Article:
J&J Loses Again, Pays $8B Over Antipsychotic Drug Harm
Breaking news out of Philadelphia as Reuters is reporting that Johnson & Johnson must pay $8 billion in punitive damages to a man who previously won $680,000 over his claims that it failed to warn that young men using its antipsychotic drug Risperdal could grow breasts. The case is one of thousands in Philadelphia alone with more than 13,000 across the country making the drug yet another product Johnson & Johnson must defend against legal challenges in courts across America.
Johnson & Johnson’s public relations department was already in shambles from its legal loss in Oklahoma in which it was ordered to pay $572M in the landmark legal case for causing the opioid crisis in that state.
Perhaps seeing the writing on the wall, Johnson and Johnson agreed to settle for $20.4M before the upcoming opioid case in Ohio. Another landmark case in which OxyContin-maker Purdue Pharma decided to declare bankruptcy instead of going to trial.
Johnson and Johnson, a corporate juggernaut, has its hands full putting out legal fires on many fronts. Beyond their opioid and Risperdal struggles, the company is facing more than 15,000 cases due to cancers caused by their asbestos-contaminated talc and approximately 30,000 cases over a failure to include serious risks in instructions and marketing materials for its surgical mesh devices.
In September alone, J&J has paid out $37.3M and $40M in damages in two separate cases involving cancers caused by their talc. A similar case in 2018 saw a jury verdict against the company award a record $4.69 billion to 22 women.
In addition, The Securities and Exchange Commission and the Department of Justice have opened investigations into Johnson & Johnson over concerns about possible asbestos contamination of its talc-based products.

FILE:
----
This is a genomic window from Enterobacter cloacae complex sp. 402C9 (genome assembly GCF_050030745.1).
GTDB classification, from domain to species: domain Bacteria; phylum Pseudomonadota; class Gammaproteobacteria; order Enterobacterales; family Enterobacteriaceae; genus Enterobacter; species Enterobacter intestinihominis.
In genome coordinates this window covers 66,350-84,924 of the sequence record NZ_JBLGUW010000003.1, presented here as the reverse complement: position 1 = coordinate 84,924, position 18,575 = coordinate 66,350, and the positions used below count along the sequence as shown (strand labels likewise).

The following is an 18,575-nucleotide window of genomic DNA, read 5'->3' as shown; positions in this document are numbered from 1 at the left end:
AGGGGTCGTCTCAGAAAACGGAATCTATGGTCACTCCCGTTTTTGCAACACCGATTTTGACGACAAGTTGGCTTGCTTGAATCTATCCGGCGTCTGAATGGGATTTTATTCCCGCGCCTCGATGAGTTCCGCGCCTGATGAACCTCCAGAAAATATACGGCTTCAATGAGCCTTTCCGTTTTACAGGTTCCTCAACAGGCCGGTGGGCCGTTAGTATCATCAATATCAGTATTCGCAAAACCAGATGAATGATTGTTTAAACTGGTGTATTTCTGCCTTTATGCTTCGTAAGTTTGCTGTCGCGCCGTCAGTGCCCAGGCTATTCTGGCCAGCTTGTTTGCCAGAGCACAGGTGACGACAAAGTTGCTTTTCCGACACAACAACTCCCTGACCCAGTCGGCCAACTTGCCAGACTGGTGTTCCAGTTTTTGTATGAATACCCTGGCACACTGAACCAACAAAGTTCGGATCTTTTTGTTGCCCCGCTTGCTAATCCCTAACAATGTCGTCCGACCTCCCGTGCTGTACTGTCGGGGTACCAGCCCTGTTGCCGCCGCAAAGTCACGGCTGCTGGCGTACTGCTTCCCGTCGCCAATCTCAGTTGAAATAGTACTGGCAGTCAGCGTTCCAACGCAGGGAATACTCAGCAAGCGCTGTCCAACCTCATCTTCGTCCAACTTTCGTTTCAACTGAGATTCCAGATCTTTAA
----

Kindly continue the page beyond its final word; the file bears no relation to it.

In April, J&J agreed to settle a case involving 14,000 women in Washington State alone brought by Washington Attorney General Bob Ferguson. In Philadelphia there have been eight jury decisions against the company in vaginal mesh cases with awards now totaling $346 million.
A recent Gallup poll revealed the pharmaceutical industry is the most despised industry in America. Very few people are likely surprised.
On a weekly basis one can find national headlines exposing pharmaceutical industry corruption. A rather new phenomenon however are the regular waves reports revealing jaw-dropping legal losses for pharmaceutical companies because of the harms their products have caused.
Looking at the legal landscape of Big Pharma cases, failure to warn, overstating the safety of products and concealing known harms appear to be the internal ‘profits over people’ directives rather than the exception.
What other products did Johnson & Johnson knowing fail to warn people about? How much human harm is, and has been, caused by Johnson & Johnson’s decisions to stabilize the health of their bottom line while destabilizing the health of an entire country?